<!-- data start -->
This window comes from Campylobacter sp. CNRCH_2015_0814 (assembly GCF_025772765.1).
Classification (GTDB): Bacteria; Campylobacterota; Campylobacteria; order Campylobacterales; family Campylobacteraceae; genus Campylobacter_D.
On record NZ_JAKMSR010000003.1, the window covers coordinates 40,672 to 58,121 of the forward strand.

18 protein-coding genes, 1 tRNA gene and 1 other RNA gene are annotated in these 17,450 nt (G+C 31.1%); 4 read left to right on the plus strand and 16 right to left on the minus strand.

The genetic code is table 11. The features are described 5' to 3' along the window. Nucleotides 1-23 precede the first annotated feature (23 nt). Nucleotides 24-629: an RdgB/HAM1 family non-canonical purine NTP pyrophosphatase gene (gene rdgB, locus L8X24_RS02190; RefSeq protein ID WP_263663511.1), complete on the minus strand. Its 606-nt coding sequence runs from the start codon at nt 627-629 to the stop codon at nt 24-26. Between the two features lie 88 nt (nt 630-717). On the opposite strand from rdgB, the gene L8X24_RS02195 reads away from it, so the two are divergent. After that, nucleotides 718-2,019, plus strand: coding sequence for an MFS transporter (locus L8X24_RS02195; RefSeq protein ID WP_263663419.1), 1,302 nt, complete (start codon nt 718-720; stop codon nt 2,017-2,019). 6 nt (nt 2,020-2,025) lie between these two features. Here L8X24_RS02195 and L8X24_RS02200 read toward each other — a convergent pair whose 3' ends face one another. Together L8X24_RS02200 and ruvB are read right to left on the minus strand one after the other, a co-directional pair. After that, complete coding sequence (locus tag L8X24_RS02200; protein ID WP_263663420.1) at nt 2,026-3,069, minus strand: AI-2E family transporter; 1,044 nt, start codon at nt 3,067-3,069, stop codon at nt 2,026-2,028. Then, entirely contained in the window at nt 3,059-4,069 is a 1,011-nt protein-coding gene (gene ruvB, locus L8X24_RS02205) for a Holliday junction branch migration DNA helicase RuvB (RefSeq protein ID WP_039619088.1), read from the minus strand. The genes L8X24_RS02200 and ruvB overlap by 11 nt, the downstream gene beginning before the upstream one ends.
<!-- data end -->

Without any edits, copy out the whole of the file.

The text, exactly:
This window comes from Campylobacter sp. CNRCH_2015_0814 (assembly GCF_025772765.1).
Classification (GTDB): Bacteria; Campylobacterota; Campylobacteria; order Campylobacterales; family Campylobacteraceae; genus Campylobacter_D.
On record NZ_JAKMSR010000003.1, the window covers coordinates 40,672 to 58,121 of the forward strand.

18 protein-coding genes, 1 tRNA gene and 1 other RNA gene are annotated in these 17,450 nt (G+C 31.1%); 4 read left to right on the plus strand and 16 right to left on the minus strand.

The genetic code is table 11. The features are described 5' to 3' along the window. Nucleotides 1-23 precede the first annotated feature (23 nt). Nucleotides 24-629: an RdgB/HAM1 family non-canonical purine NTP pyrophosphatase gene (gene rdgB, locus L8X24_RS02190; RefSeq protein ID WP_263663511.1), complete on the minus strand. Its 606-nt coding sequence runs from the start codon at nt 627-629 to the stop codon at nt 24-26. Between the two features lie 88 nt (nt 630-717). On the opposite strand from rdgB, the gene L8X24_RS02195 reads away from it, so the two are divergent. After that, nucleotides 718-2,019, plus strand: coding sequence for an MFS transporter (locus L8X24_RS02195; RefSeq protein ID WP_263663419.1), 1,302 nt, complete (start codon nt 718-720; stop codon nt 2,017-2,019). 6 nt (nt 2,020-2,025) lie between these two features. Here L8X24_RS02195 and L8X24_RS02200 read toward each other — a convergent pair whose 3' ends face one another. Together L8X24_RS02200 and ruvB are read right to left on the minus strand one after the other, a co-directional pair. After that, complete coding sequence (locus tag L8X24_RS02200; protein ID WP_263663420.1) at nt 2,026-3,069, minus strand: AI-2E family transporter; 1,044 nt, start codon at nt 3,067-3,069, stop codon at nt 2,026-2,028. Then, entirely contained in the window at nt 3,059-4,069 is a 1,011-nt protein-coding gene (gene ruvB, locus L8X24_RS02205) for a Holliday junction branch migration DNA helicase RuvB (RefSeq protein ID WP_039619088.1), read from the minus strand. The genes L8X24_RS02200 and ruvB overlap by 11 nt, the downstream gene beginning before the upstream one ends.